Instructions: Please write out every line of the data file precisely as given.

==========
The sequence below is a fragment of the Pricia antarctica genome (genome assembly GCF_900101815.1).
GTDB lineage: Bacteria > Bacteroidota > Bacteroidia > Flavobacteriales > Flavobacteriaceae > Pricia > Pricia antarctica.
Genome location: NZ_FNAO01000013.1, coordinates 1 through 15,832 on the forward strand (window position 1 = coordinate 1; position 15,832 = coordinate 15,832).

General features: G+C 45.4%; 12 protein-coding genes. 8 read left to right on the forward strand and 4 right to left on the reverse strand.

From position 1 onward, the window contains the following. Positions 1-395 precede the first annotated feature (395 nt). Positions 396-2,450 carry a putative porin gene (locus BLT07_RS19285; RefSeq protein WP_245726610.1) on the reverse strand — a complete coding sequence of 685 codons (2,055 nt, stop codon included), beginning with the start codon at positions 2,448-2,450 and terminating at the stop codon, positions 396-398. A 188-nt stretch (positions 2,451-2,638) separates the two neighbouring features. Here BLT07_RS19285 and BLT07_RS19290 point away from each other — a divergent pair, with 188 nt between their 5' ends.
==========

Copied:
The sequence below is a fragment of the Pricia antarctica genome (genome assembly GCF_900101815.1).
GTDB lineage: Bacteria > Bacteroidota > Bacteroidia > Flavobacteriales > Flavobacteriaceae > Pricia > Pricia antarctica.
Genome location: NZ_FNAO01000013.1, coordinates 1 through 15,832 on the forward strand (window position 1 = coordinate 1; position 15,832 = coordinate 15,832).

General features: G+C 45.4%; 12 protein-coding genes. 8 read left to right on the forward strand and 4 right to left on the reverse strand.

From position 1 onward, the window contains the following. Positions 1-395 precede the first annotated feature (395 nt). Positions 396-2,450 carry a putative porin gene (locus BLT07_RS19285; RefSeq protein WP_245726610.1) on the reverse strand — a complete coding sequence of 685 codons (2,055 nt, stop codon included), beginning with the start codon at positions 2,448-2,450 and terminating at the stop codon, positions 396-398. A 188-nt stretch (positions 2,451-2,638) separates the two neighbouring features. Here BLT07_RS19285 and BLT07_RS19290 point away from each other — a divergent pair, with 188 nt between their 5' ends.